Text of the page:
Sur Gallery presents Online Studio Critiques: Gerardo Mosquera with Paolo Almario and Omar Estrada


Thursday, April 29, 2021
6 PM (ET) on Zoom
RSVP here


Artists articulate their work in 30-minute presentations followed by a studio critique by internationally renowned curators. The guest curator reviews the work of diasporic artists based in Canada. Join us as Gerardo Mosquera is invited to situate and discuss the work of Colombian Canadian artist Paolo Almario and Cuban Canadian artist Omar Estrada.



GERARDO MOSQUERA is an independent curator, art critic, historian, and writer based in Havana, Madrid, and the world. He is an advisor to the Rijksakademie van Beeldenden Kunsten, Amsterdam, a member of the advisory board of several international art centers and journals, and is currently co-curating the Guangzhou Image Triennial. He was co-founder of the Havana Biennial; Curator at the New Museum of Contemporary Art, New York; Artistic Director for PHotoSpain, Madrid; and has curated many biennials and international exhibitions around the world. He has published more than 700 texts, books, catalogs and magazines. His latest publication is entitled Arte desde América latina: y otros pulsos globales. Among other topics, he has reflected on issues of art, globalization and cultural dynamics, and on the notion of Latin American art. He has organized and participated in multiple international symposiums and has given conferences and seminars in universities and other institutions in the five continents. Mosquera received the Guggenheim Scholarship, New York, in 1990.


PAOLO ALMARIO is a Colombian artist based in Saguenay, Quebec. In his art practice, Almario explores relationships between the individual and spaces that occupy and structure spatiotemporal and sociopolitical identities. He is an installation-based artist who explores digital technologies (software, electronics and robotics). Paolo Almario studied Design and Architecture at the Universidad Los Andes in Bogota, Colombia. In 2014, he completed a Master’s degree in Arts from the University of Quebec at Chicoutimi (UQAC). His work has been supported by the Conseil des arts et des letters du QuĂ©bec (CALQ) and the Canada Council for the Arts. In 2018, he received the CALQ Award – Creator of the Year in Saguenay-Lac-St-Jean. His work has been exhibited in Canada, Colombia, Italy, Belgium and France.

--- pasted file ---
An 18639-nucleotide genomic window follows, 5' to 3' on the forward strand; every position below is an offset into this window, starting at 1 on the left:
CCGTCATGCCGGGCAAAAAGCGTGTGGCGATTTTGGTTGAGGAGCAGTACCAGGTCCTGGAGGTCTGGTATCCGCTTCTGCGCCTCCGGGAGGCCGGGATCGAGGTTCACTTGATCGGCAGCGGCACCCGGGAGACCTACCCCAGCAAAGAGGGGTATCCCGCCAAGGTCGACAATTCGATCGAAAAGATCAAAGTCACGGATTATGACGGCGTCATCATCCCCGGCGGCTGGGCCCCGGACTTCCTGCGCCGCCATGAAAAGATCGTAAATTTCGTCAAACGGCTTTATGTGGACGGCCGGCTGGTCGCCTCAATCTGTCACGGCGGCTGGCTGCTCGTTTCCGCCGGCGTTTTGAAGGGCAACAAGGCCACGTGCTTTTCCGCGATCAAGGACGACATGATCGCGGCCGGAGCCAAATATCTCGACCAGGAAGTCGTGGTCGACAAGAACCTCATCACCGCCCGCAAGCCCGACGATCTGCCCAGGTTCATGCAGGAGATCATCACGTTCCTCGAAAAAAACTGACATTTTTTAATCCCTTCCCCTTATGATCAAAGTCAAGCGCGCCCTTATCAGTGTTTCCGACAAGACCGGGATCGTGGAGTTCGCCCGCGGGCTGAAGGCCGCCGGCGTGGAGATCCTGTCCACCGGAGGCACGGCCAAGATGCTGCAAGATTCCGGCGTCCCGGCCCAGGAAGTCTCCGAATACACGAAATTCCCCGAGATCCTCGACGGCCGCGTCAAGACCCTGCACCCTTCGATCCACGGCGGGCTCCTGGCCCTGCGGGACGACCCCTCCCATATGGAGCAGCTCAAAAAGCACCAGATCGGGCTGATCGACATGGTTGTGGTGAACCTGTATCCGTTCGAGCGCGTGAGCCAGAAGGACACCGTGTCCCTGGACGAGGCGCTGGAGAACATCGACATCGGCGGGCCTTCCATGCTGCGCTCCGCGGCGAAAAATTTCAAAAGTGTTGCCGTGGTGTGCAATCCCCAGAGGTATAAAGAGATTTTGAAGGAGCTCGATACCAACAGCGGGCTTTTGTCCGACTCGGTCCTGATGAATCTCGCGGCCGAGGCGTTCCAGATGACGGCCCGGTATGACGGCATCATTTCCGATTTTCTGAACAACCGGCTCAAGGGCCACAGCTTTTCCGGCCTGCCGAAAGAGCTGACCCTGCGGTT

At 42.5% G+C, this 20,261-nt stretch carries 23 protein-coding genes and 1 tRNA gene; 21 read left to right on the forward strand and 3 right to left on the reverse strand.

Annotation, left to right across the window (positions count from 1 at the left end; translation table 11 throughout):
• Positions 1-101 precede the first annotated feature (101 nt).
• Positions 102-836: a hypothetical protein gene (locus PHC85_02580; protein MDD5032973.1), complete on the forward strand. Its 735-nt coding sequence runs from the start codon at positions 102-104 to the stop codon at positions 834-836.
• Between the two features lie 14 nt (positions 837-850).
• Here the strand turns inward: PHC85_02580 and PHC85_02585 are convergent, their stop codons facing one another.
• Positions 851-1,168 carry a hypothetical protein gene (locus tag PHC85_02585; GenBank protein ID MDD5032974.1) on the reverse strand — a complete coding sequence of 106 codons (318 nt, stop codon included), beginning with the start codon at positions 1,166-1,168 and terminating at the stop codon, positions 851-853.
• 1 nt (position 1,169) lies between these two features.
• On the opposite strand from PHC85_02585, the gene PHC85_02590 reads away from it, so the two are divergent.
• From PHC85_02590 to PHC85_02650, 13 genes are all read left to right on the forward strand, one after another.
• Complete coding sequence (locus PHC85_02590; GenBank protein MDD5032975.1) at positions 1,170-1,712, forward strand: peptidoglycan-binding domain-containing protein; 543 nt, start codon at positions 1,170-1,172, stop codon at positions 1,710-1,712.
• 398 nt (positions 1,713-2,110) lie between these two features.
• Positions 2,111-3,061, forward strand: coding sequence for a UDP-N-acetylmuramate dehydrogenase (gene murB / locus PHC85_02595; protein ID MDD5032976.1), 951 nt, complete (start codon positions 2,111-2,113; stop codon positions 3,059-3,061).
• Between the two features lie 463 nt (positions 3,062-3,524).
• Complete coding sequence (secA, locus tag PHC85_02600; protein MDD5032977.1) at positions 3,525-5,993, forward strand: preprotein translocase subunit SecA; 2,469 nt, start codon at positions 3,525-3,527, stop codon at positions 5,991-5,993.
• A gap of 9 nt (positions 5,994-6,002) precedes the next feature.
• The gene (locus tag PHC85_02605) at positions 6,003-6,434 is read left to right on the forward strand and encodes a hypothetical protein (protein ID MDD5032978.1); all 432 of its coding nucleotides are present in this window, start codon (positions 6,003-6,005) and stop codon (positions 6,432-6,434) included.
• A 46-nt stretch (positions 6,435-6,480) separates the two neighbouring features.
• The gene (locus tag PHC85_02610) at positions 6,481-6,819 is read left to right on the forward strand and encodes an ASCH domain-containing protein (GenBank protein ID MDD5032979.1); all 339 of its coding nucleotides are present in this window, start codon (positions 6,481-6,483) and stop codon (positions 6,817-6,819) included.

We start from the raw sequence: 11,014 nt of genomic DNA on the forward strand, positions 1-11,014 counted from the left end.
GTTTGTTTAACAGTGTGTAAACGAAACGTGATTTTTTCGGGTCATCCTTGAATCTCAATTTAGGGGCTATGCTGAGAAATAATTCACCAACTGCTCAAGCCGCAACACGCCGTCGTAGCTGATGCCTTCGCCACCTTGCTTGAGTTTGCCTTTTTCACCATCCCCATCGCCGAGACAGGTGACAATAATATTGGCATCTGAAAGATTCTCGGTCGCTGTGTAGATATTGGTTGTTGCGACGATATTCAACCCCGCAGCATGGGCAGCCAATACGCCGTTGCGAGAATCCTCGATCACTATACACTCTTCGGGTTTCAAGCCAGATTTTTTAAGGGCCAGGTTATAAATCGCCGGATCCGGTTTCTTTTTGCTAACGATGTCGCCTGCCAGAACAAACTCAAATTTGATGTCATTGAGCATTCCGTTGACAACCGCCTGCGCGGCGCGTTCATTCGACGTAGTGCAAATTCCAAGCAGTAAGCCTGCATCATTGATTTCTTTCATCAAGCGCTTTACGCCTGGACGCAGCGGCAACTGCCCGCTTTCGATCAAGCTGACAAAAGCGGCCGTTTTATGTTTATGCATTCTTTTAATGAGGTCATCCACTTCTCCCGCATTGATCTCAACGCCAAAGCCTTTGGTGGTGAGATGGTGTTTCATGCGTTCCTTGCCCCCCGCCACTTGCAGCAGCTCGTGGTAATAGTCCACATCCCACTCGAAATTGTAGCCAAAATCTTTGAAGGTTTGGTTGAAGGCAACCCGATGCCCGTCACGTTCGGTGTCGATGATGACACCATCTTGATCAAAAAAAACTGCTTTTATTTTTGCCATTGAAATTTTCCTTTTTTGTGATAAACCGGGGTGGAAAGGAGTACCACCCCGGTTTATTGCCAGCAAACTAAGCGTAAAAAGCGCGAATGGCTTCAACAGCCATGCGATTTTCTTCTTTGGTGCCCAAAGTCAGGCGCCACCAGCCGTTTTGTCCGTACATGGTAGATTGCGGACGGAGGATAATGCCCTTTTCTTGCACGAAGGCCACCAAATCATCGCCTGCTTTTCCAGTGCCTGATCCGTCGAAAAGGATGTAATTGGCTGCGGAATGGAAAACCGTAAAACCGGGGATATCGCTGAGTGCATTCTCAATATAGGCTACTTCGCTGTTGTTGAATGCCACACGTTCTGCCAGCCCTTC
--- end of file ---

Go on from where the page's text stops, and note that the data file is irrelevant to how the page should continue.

OMAR ESTRADA is a Toronto-based multidisciplinary artist born in Cuba. Estrada has exhibited for over thirty years in various international events, such as the Havana Biennial (2006 and 2015), the Absolute L.A. Biennial, USA (2003), the Caribbean Triennial in Santo Domingo, D.R (2010), the AsunciĂłn Biennial, Paraguay (2015, 2019) and the Curitiba Biennial, Brazil (2017). In his interdisciplinary practice, Estrada’s installation work uses sound, video, interactivity, found objects, participatory performance and narrative text. He explores the transversal tensions between art, science, history and politics by questioning the validity – and disputing authority – of political, cultural and scientific approaches established as “absolutes”. During the past five years, Estrada has been exploring the impact of the Cold War on Latin American history and the position of Cuba as a proxy of the Eastern bloc within global geopolitical dynamics. Therefore, his own experience is incorporated -common to his generation- as a Latin-American/Caribbean/Cuban now inserted into the narratives of the “other”, which for him is North America. His latest work examines these experiences from the perspective of the production and circulation of knowledge as well as the technological as the symbolic aspect of geopolitics.


Sur Gallery is Toronto’s first gallery space in Canada dedicated to the exhibition and critical engagement of contemporary Latin American Art and is a project of LACAP.

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Sur Gallery acknowledges its funders the Canada Council for the Arts, Ontario Arts Council, Toronto Arts Council, and The City of Toronto through section 37. This program, offered as part of the HORIZON initiative, is supported by an Open Door grant from the Toronto Arts Council.